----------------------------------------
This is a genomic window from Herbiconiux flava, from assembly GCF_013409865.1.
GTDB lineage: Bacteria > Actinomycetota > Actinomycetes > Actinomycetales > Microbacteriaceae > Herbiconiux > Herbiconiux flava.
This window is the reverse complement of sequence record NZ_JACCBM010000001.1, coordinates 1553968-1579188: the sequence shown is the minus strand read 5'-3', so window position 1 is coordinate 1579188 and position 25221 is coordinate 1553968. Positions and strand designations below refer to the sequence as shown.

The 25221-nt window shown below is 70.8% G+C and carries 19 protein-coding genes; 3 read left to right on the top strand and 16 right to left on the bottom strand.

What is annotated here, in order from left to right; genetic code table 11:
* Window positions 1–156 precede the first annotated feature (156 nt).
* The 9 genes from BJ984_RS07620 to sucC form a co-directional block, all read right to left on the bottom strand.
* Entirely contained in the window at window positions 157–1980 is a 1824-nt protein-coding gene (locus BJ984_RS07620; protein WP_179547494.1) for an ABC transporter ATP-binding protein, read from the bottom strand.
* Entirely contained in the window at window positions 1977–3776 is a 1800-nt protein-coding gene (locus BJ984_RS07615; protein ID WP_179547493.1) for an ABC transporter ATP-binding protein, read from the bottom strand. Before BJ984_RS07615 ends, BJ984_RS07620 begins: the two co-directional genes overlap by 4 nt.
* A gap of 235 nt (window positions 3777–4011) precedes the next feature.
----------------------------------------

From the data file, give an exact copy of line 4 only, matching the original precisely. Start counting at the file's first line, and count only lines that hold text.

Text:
The 25221-nt window shown below is 70.8% G+C and carries 19 protein-coding genes; 3 read left to right on the top strand and 16 right to left on the bottom strand.